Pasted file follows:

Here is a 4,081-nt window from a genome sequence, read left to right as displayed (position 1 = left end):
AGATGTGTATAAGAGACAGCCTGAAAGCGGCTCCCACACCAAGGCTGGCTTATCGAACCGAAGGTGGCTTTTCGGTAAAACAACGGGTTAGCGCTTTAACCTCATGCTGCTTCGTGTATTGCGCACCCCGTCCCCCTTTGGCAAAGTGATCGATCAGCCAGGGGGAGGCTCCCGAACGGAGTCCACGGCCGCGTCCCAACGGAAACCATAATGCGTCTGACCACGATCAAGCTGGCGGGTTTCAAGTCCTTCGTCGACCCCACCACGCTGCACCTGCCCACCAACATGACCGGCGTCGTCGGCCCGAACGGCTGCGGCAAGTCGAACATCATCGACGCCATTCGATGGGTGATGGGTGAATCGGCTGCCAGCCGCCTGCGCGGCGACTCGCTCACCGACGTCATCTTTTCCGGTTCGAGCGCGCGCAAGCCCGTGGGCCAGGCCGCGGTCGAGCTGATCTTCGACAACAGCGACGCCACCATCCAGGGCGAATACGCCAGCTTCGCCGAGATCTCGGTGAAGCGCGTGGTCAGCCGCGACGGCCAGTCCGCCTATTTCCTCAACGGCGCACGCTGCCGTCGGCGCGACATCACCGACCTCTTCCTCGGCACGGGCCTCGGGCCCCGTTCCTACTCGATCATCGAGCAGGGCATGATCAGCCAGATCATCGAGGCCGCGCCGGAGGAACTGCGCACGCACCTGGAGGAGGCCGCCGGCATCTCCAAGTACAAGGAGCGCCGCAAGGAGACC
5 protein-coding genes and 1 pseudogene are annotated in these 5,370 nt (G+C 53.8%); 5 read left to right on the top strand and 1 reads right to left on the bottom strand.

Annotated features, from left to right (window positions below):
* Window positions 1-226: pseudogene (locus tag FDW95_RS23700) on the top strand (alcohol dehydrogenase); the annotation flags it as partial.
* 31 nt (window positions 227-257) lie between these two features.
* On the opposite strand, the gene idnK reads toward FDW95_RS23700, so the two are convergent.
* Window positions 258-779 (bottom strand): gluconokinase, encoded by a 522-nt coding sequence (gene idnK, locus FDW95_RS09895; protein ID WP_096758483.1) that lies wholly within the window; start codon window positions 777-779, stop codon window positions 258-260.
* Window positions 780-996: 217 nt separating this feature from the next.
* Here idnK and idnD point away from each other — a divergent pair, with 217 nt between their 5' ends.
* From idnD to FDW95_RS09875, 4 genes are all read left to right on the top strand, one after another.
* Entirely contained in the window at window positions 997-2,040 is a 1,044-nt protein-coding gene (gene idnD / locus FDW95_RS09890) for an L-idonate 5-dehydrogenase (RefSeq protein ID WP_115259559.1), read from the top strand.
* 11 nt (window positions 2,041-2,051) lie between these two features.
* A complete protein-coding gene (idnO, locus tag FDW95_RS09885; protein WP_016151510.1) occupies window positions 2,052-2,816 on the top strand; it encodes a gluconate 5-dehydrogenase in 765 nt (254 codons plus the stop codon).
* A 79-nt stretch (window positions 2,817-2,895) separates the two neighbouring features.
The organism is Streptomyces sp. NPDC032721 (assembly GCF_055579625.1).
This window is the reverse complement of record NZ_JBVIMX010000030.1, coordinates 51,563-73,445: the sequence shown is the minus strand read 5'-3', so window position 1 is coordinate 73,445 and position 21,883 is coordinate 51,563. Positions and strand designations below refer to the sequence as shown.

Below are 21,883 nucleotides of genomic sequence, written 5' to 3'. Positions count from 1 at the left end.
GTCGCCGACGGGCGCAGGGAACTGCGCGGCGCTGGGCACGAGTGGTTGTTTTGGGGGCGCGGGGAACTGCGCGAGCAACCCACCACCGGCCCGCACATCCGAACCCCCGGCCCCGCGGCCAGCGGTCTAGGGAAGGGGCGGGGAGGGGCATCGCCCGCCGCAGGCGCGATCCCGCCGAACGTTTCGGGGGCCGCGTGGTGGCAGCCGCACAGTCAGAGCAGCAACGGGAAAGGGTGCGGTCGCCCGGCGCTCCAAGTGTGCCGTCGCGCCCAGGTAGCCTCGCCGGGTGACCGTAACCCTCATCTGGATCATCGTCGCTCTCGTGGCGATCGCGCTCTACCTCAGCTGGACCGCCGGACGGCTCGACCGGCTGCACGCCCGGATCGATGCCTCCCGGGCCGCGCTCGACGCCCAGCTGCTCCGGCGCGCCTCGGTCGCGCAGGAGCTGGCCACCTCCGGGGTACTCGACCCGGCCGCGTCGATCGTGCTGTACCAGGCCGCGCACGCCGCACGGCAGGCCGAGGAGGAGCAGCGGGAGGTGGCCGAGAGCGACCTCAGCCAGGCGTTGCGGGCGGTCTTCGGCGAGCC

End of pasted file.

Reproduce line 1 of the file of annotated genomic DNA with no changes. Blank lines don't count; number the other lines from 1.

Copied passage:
Here is a 4,081-nt window from a genome sequence, read left to right as displayed (position 1 = left end):